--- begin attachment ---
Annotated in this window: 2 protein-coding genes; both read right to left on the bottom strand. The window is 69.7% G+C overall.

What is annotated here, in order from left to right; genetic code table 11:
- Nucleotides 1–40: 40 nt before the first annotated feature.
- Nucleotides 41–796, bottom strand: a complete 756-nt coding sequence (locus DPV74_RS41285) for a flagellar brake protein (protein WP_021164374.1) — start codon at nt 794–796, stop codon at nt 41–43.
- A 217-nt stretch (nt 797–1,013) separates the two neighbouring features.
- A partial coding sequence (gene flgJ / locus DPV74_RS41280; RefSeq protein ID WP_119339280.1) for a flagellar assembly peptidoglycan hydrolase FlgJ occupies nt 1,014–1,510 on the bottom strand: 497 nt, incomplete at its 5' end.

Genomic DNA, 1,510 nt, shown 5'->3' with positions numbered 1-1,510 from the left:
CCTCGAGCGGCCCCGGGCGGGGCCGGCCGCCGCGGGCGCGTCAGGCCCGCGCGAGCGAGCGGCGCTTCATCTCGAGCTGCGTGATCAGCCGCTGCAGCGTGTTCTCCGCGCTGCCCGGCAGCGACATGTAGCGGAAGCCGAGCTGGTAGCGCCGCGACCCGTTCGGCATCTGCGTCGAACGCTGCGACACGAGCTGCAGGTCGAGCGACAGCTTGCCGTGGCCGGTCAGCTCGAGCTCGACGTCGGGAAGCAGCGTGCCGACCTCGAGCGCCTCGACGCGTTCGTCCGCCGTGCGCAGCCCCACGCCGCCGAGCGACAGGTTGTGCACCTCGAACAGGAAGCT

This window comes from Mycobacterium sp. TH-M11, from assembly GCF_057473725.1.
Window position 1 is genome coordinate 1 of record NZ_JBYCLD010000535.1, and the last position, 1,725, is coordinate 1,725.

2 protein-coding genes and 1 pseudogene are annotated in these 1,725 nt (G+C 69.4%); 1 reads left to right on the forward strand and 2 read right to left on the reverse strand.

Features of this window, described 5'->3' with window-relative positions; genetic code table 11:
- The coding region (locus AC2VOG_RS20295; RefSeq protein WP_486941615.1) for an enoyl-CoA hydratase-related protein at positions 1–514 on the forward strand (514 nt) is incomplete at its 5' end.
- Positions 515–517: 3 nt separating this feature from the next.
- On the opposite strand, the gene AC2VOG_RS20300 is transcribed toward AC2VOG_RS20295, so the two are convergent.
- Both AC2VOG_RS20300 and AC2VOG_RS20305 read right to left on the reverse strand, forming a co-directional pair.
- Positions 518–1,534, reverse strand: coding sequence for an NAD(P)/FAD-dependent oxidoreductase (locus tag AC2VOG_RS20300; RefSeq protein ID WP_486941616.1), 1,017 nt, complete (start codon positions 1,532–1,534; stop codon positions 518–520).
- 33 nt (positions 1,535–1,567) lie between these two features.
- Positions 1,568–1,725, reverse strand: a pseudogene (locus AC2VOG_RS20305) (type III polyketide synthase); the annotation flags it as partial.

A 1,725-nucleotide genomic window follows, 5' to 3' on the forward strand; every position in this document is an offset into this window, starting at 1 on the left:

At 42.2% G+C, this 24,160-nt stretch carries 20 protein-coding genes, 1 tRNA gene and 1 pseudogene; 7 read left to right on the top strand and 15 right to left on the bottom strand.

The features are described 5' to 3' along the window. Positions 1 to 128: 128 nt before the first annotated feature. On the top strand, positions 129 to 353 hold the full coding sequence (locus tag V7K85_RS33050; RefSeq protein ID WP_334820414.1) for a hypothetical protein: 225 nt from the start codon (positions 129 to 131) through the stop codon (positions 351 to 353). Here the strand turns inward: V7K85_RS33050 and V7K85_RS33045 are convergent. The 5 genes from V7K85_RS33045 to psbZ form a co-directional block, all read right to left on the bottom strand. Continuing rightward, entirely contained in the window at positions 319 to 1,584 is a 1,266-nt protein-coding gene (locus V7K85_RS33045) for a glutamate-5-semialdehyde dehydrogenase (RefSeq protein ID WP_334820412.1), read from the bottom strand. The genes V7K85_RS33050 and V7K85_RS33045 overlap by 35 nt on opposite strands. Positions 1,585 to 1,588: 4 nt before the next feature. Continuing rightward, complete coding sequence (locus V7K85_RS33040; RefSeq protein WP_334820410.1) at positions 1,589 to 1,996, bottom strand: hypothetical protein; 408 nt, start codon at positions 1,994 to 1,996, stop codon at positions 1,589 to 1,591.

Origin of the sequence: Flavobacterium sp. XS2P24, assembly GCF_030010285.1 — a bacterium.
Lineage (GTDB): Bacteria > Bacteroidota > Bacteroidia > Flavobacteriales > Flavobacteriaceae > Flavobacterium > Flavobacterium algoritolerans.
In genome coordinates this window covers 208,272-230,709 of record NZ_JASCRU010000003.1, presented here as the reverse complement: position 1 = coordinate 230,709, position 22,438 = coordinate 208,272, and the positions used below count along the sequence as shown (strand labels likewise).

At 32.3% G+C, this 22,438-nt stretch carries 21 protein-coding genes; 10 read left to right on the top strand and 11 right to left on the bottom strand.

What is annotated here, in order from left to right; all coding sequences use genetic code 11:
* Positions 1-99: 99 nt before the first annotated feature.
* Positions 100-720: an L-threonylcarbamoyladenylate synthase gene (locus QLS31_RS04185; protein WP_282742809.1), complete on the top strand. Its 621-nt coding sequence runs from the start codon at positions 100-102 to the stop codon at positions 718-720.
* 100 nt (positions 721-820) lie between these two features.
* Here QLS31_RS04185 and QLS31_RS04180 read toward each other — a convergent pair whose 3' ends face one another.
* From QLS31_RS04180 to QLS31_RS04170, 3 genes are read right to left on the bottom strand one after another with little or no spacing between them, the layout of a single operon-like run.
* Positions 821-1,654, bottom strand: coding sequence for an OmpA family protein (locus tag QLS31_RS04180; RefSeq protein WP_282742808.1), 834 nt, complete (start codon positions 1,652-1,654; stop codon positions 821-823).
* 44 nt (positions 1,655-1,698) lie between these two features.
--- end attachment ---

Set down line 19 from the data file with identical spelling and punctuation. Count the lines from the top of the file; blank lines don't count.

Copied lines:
- Positions 1,568–1,725, reverse strand: a pseudogene (locus AC2VOG_RS20305) (type III polyketide synthase); the annotation flags it as partial.